The biggest step back comes in the form of enemy AI. You’ll fight both human paramilitary forces as well as the alien invaders, but the AI for both is half-cooked. Enemy soldiers running into obstacles and getting stuck, failing to recognize enemies, and at worst, committing suicide with misplaced grenades is fairly common. Also it’s rather embarrassing to see battle-hardened mercs showing concern over a sniped comrade and coming out in the open to check on them only to get shot in the head themselves. After setting a high bar for enemy AI with the original Far Cry and Crysis, it’s somewhat of a disappointment. However, I must say that it doesn’t really break the game. It still remains suitably challenging and fighting the various types of alien invaders is a blast. I must also warn some folks that Crysis 2 is a bit of a slow burner and takes a good while to actually get going, but once it does, it doesn’t let up. So don’t expect it to win you over in the first few levels itself.
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It may not come as a surprise, but Crysis 2 is one of the best looking games in recent times. It’ll probably not leave you with the same reaction as the first time you saw day break in the original Crysis, but it’s still a very beautiful game. NYC looks amazing, especially the way sunlight bounces off the gleaming skyscrapers. The night levels are particularly impressive and even the interiors are packed with detail. Although you may come across some low resolution textures here and there, the level of visual polish is something that’s normally not seen in many games. Even minor effects such as the way suit abilities are represented and the way your HUD goes bonkers whenever you get knocked over go a long way in creating a believable environment. The sound also deserves special mention; the guns sound satisfyingly loud and the thumping orchestral score complements some of the epic sections of the game perfectly.
Multi-player review by Abhisheik Dahiya
Multiplayer is probably the best evolution of Call of Duty’s gameplay I have seen yet. While it does do a lot of things that Call of Duty does (perks, loadouts, killstreaks, etc), it also puts its own unique spin on it, so it never actually feels like a cheap clone. The fact that the game requires you to constantly juggle the cloak, armour and sprint powers while keeping an eye on your suit energy gives it a tactical nature of its own. And I absolutely love the fact that you actually have to pick up dog tags from dead enemies to use your kill streaks. Such a small change actually makes the entire game flow wonderfully and does a lot to minimize camping. To that mixture, add some wonderfully designed maps (which are admittedly ripped from the single player levels), and you have the recipe for possibly the surprise multiplayer hit of the year.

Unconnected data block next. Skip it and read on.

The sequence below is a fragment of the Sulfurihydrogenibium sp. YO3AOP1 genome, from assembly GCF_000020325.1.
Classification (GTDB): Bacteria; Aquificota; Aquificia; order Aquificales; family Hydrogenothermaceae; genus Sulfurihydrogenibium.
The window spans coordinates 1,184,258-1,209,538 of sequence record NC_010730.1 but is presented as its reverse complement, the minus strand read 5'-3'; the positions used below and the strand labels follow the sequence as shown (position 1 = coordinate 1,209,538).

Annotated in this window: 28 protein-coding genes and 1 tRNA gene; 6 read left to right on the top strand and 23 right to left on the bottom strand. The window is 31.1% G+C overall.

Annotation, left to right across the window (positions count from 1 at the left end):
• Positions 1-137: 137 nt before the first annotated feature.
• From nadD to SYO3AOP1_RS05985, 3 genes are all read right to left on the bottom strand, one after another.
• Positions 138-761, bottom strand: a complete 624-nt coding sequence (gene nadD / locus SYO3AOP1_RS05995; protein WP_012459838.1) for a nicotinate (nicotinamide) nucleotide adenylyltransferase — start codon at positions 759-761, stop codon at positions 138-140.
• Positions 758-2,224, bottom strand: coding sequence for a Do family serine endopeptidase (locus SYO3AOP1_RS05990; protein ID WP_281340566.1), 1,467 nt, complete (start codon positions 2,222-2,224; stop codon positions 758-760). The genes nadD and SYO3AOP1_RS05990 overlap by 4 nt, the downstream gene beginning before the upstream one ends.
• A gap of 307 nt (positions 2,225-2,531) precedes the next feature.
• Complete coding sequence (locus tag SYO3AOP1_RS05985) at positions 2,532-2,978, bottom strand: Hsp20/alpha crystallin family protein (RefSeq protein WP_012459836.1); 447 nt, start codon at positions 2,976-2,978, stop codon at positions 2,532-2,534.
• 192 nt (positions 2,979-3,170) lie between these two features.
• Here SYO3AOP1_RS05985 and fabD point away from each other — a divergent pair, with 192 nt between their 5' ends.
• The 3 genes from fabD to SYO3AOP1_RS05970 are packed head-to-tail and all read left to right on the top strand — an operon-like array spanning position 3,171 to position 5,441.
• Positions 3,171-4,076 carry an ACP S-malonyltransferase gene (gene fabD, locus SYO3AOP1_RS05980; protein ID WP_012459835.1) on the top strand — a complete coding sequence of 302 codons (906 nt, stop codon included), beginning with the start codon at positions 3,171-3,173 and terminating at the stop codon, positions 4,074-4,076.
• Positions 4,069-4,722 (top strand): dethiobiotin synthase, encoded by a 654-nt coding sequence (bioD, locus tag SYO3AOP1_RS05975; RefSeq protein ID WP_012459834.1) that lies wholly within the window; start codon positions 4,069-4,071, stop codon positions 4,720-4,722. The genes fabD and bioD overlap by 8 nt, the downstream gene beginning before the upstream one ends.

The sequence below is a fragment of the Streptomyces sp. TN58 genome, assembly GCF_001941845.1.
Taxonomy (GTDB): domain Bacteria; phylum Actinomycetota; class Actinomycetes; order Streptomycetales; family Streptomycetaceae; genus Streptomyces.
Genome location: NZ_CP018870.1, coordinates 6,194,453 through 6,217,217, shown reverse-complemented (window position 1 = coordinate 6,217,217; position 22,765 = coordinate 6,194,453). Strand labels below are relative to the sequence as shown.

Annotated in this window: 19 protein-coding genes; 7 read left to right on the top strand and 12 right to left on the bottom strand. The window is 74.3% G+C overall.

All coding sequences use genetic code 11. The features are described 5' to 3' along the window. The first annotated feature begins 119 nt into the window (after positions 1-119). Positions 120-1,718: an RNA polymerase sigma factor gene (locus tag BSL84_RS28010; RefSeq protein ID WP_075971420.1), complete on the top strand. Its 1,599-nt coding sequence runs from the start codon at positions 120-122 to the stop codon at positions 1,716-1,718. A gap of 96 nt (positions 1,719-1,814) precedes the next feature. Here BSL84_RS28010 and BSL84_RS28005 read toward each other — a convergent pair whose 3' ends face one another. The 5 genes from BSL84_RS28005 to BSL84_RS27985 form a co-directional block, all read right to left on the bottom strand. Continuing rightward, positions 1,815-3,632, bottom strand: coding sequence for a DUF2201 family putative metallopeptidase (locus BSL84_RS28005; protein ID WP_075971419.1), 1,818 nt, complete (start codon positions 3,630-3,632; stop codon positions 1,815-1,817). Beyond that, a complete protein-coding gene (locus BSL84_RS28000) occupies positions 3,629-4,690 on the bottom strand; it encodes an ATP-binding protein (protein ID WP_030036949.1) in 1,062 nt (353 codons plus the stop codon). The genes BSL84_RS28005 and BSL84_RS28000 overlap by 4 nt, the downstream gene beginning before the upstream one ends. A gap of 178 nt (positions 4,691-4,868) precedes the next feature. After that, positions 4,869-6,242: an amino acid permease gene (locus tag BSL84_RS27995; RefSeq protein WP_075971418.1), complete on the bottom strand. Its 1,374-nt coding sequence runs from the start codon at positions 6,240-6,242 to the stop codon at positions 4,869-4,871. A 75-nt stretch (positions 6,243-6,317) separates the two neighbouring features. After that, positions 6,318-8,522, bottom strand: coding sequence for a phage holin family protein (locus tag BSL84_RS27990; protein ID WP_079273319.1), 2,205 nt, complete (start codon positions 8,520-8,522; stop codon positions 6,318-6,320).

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But all of that comes with a few issues. For one, cheating is quite common on the PC version. Crytek shipped the retail game with very little in the form of anti-cheat measures. Worse, two weeks after release, neither of the updates has done anything to combat cheaters. On the PC, unless you play as a squad, the game doesn’t really prioritize playing with friends, so despite joining a game with your buddies, you will often end up on opposing sides. The game also suffers from some pretty bizarre hit detection. This isn’t an issue most of the time, but every now and then it does crop up and can be quite frustrating. But despite all that, I have sunk about 10 hours into the multi-player and am still hungry for more. That should tell you that the multiplayer is almost worth the price of admission alone.
In a year that seems to be packed with quality shooters, Crysis 2 manages to stand out among the crowd with its extremely entertaining single player campaign and enjoyable multiplayer modes. There are a few niggling issues with the multiplayer that need to be ironed out and the single-player AI falters at times, but overall, it’s a solid package that should please most FPS fans. It doesn’t really break new ground, but what it does, it does rather well. And did I mention it looks really good?